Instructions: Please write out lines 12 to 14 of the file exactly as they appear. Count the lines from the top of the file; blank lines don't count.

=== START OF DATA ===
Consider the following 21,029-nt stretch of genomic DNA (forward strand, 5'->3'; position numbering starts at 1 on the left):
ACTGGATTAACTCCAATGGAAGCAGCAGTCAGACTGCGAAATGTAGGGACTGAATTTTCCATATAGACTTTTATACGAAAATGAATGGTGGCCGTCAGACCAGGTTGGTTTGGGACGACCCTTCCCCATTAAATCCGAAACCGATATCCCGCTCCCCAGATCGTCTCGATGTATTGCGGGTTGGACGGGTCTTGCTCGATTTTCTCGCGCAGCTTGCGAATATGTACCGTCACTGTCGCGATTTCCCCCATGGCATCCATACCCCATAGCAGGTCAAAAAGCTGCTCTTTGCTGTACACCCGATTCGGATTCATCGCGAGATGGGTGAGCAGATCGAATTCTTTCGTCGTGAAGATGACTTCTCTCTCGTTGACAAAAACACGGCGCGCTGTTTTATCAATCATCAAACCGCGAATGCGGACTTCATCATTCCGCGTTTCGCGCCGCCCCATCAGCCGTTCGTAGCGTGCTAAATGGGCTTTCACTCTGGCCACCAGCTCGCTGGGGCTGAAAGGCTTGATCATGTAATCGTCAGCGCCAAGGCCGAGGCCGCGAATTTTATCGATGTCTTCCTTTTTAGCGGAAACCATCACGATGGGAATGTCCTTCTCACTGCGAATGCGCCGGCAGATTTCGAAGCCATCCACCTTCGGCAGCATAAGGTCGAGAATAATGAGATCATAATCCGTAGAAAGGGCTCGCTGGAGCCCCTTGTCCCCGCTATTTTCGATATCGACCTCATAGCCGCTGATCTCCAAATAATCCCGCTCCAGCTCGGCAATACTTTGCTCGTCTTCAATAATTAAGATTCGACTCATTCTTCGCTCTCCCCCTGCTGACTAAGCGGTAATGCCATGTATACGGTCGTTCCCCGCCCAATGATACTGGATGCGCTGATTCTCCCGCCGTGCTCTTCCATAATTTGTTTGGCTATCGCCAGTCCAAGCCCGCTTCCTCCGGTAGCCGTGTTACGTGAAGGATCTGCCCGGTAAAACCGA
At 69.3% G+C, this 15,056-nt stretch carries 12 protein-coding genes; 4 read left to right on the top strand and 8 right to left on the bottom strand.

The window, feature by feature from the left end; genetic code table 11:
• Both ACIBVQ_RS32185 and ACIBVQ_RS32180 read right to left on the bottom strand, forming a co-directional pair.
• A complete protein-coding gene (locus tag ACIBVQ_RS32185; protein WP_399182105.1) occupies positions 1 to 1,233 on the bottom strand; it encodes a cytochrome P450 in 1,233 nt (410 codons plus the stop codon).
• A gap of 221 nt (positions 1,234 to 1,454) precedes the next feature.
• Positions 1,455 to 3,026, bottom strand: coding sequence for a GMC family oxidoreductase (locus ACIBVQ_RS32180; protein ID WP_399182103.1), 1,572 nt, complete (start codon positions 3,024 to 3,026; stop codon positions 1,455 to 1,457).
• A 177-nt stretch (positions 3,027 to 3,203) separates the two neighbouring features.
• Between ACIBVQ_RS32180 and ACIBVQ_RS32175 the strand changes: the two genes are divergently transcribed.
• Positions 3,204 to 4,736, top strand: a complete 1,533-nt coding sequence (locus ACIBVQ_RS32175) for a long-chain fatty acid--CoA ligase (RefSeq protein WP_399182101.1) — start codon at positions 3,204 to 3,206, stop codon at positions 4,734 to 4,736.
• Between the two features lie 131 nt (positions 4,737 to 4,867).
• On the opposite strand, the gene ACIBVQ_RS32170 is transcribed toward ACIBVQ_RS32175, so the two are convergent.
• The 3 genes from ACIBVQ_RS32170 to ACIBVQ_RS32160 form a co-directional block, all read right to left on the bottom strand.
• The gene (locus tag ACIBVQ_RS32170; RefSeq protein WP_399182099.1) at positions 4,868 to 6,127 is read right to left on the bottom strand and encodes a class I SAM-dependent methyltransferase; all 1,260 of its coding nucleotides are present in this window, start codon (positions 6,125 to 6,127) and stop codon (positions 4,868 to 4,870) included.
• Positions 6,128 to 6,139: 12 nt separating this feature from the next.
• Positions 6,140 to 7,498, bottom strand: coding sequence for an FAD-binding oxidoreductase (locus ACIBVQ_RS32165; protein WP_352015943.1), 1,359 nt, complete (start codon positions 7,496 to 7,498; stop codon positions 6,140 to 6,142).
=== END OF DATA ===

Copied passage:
• Between the two features lie 131 nt (positions 4,737 to 4,867).
• On the opposite strand, the gene ACIBVQ_RS32170 is transcribed toward ACIBVQ_RS32175, so the two are convergent.
• The 3 genes from ACIBVQ_RS32170 to ACIBVQ_RS32160 form a co-directional block, all read right to left on the bottom strand.